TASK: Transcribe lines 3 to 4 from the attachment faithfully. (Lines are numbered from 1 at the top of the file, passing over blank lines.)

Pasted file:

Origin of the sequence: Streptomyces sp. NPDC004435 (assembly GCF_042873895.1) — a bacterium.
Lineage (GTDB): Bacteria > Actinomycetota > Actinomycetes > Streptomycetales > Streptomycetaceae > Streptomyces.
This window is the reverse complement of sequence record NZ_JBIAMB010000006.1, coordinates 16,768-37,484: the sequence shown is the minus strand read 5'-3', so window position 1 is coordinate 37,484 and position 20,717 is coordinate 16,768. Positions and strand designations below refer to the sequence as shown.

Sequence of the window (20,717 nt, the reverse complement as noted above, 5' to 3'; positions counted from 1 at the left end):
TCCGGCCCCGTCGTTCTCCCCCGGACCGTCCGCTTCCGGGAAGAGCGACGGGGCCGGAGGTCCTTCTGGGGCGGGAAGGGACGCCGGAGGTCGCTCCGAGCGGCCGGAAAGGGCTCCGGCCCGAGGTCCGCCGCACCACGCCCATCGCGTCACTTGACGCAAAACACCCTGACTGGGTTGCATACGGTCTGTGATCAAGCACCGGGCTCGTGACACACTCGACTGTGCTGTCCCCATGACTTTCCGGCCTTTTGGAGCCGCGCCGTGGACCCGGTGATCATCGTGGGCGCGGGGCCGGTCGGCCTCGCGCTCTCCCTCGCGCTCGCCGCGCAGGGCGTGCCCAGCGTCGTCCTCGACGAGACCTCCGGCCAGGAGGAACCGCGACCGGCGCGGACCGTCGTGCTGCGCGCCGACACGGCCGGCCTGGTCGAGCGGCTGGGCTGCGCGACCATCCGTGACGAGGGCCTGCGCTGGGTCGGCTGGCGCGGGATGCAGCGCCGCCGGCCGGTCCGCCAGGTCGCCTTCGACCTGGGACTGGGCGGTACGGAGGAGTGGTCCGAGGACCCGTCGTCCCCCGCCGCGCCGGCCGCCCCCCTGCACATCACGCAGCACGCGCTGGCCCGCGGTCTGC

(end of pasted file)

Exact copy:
This window is the reverse complement of sequence record NZ_JBIAMB010000006.1, coordinates 16,768-37,484: the sequence shown is the minus strand read 5'-3', so window position 1 is coordinate 37,484 and position 20,717 is coordinate 16,768. Positions and strand designations below refer to the sequence as shown.

Sequence of the window (20,717 nt, the reverse complement as noted above, 5' to 3'; positions counted from 1 at the left end):